The European fracture between France and Germany
German Foreign Minister Heiko Maas warned on Sunday against undermining NATO, in Berlin’s strongest response to date to French President Emmanuel Macron’s critical remarks about the security alliance.
Macron told The Economist this week that NATO was experiencing “brain death”, citing a lack of coordination and U.S. unpredictability under President Donald Trump. He also expressed doubt about the U.S.-led alliance’s security maxim that an attack on one ally would be treated as an attack on all.
“It would be a mistake if we undermined NATO. Without the United States, neither Germany nor Europe will be able to effectively protect themselves,” Maas wrote in a column published online by Der Spiegel magazine.
Maas supported Macron’s call to strengthen Europe’s defense capabilities. “That’s why together with France, we are working hard to build a Europe that works much closer together in security policy,” Maas wrote.
France has traditionally had an ambivalent role in NATO, taking no part in its strategic military planning from 1966 to 2009 despite being a founding member. Still Macron’s comments – a month before NATO’s Dec. 4 summit in London – were unexpected.
Germany, for its part, has been accused by the United States and European allies of spending too little on defense.
Maas repeated his call for the creation of a European Security Council in which Britain should also be a member, regardless of London’s planned exit from the European Union.
Maas said he was working closely on this idea with his French counterpart Jean-Yves Le Drian, and Germany would present a framework for such a council during its EU presidency in the second half of 2020.
Chancellor Angela Merkel said in her weekly video podcast that NATO was the central pillar of Germany’s defense architecture, adding that European countries had to take on more responsibilities in the security alliance.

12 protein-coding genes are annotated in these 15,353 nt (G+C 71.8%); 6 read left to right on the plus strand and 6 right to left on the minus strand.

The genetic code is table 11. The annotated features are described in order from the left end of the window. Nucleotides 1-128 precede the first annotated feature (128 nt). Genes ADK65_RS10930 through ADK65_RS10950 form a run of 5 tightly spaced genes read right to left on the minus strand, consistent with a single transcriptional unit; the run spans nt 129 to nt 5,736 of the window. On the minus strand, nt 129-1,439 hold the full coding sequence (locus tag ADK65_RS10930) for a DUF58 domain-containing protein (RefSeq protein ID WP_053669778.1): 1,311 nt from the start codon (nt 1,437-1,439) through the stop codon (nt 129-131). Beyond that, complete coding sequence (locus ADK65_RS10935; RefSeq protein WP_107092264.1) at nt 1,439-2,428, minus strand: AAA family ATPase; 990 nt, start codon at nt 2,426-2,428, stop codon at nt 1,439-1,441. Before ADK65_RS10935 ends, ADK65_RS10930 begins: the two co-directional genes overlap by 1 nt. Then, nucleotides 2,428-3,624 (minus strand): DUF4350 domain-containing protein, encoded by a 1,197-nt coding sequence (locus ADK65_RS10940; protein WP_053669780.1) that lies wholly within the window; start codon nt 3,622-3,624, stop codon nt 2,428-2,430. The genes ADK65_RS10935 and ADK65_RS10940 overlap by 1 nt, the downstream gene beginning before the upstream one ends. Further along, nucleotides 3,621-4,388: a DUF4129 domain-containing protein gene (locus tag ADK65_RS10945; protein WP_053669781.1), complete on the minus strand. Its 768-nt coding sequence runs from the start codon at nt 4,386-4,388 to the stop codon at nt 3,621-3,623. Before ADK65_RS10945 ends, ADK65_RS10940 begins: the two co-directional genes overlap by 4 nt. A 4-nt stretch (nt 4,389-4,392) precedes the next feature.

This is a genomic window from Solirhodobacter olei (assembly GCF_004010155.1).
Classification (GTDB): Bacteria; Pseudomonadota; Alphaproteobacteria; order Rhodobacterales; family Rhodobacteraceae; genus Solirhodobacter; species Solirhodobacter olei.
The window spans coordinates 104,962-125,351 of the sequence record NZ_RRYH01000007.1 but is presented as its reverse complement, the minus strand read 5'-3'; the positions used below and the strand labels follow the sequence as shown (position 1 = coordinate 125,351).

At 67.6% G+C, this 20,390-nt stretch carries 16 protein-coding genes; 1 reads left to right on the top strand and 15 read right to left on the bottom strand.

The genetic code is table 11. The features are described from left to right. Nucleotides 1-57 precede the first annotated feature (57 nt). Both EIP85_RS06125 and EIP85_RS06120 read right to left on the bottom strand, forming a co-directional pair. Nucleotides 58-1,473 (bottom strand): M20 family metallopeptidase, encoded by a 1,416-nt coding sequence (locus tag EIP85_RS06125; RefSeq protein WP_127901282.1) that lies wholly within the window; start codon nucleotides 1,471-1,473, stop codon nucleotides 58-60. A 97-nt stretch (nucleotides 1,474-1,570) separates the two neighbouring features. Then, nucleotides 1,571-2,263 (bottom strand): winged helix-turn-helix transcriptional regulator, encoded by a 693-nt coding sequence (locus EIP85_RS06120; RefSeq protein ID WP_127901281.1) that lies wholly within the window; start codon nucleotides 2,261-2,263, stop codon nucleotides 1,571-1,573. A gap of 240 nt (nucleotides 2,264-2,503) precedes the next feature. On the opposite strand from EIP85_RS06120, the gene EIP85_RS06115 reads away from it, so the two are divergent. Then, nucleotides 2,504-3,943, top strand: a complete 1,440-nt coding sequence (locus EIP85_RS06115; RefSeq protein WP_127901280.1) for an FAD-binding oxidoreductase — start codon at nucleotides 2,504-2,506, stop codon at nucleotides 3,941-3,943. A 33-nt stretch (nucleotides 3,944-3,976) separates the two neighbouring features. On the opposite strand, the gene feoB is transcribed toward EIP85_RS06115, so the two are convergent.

“We’ll also develop weapons systems together in the future. This includes the project of a new combat aircraft as well as a battle tank,” said Merkel.
The chancellor will meet Macron in Berlin later on Sunday during a dinner to mark the 30th anniversary of the fall of the Berlin Wall.
The crisis with Turkey
The United States will do its “very best” to keep Turkey in NATO, the US national security advisor said Sunday ahead of a White House visit by President Recep Tayyip Erdogan.
Erdogan’s scheduled meeting Wednesday with President Donald Trump comes amid fraying relations between the two allies, aggravated by its recent offensive against US Kurdish allies in Syria.
Robert O’Brien, Trump’s new national security advisor, suggested in an interview with CBS’s “Face the Nation” that keeping Turkey in NATO was of overriding importance to the administration.
The US House of Representatives, however, voted on Tuesday to sanction Ankara for its assault last month on Kurdish-controlled territory in northern Syria.
The same day, it approved a resolution recognizing the “Armenian genocide,” in a symbolic but unprecedented rebuke to Turkey.
The House had previously passed a resolution warning Turkey against going through with a purchase of Russian S-400 air and missile defense system, which Ankara has defiantly ignored.
Asked whether Trump would veto the sanctions against Turkey, O”Brien said, “We have to see what happens.”
“If Turkey won’t get rid of the 400, Turkey will feel the impact of those sanctions,” O’Brien said.
“There is no place in NATO for the S-400 and for Russian purchases, and that’s a message that the president will deliver to him very clearly when he is here in Washington.”
The opinion of YoungDiplomats
It seems that Nato is facing tough times. It’s time for this organization to question its very existence. As a reminder, this military alliance was created at the end of the forties to stand against the Soviet Union. Nowadays, France has others geopolitical challenges. Indeed, Paris seems less and less reluctant to get closer from Russia and China. Besides, Turkey is eager to rebuild its former power – and why not Empire?
Germany is highly dependent from this structure, will the surge of a European Army damage the utility of Nato ? Hard to say. As a conclusion, it has to be said that Nato is at a turning point of its History. The structure is doubtlessly useful for high-level military drills but the predominant role of the US may veil this effective side.
This article fuses theses two sources. Thanks to their work.